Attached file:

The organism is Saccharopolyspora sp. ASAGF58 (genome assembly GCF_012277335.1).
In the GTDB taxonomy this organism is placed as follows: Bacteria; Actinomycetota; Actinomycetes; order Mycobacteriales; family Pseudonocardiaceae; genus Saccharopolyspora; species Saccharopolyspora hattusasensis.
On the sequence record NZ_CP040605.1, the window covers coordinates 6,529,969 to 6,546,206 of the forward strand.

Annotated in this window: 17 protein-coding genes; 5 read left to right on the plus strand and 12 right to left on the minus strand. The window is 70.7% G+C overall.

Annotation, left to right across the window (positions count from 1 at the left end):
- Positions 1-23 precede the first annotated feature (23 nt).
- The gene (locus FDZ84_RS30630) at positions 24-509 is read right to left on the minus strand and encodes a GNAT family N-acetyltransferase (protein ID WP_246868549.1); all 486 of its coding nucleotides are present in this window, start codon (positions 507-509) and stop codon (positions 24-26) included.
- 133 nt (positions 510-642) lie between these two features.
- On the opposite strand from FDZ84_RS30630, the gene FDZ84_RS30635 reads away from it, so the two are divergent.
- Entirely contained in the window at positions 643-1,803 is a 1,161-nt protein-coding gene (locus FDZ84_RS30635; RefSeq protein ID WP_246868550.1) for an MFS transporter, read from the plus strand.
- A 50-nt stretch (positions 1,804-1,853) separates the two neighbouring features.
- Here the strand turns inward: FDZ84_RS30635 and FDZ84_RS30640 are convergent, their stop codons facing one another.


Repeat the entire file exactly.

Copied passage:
The organism is Saccharopolyspora sp. ASAGF58 (genome assembly GCF_012277335.1).
In the GTDB taxonomy this organism is placed as follows: Bacteria; Actinomycetota; Actinomycetes; order Mycobacteriales; family Pseudonocardiaceae; genus Saccharopolyspora; species Saccharopolyspora hattusasensis.
On the sequence record NZ_CP040605.1, the window covers coordinates 6,529,969 to 6,546,206 of the forward strand.

Annotated in this window: 17 protein-coding genes; 5 read left to right on the plus strand and 12 right to left on the minus strand. The window is 70.7% G+C overall.

Annotation, left to right across the window (positions count from 1 at the left end):
- Positions 1-23 precede the first annotated feature (23 nt).
- The gene (locus FDZ84_RS30630) at positions 24-509 is read right to left on the minus strand and encodes a GNAT family N-acetyltransferase (protein ID WP_246868549.1); all 486 of its coding nucleotides are present in this window, start codon (positions 507-509) and stop codon (positions 24-26) included.
- 133 nt (positions 510-642) lie between these two features.
- On the opposite strand from FDZ84_RS30630, the gene FDZ84_RS30635 reads away from it, so the two are divergent.
- Entirely contained in the window at positions 643-1,803 is a 1,161-nt protein-coding gene (locus FDZ84_RS30635; RefSeq protein ID WP_246868550.1) for an MFS transporter, read from the plus strand.
- A 50-nt stretch (positions 1,804-1,853) separates the two neighbouring features.
- Here the strand turns inward: FDZ84_RS30635 and FDZ84_RS30640 are convergent, their stop codons facing one another.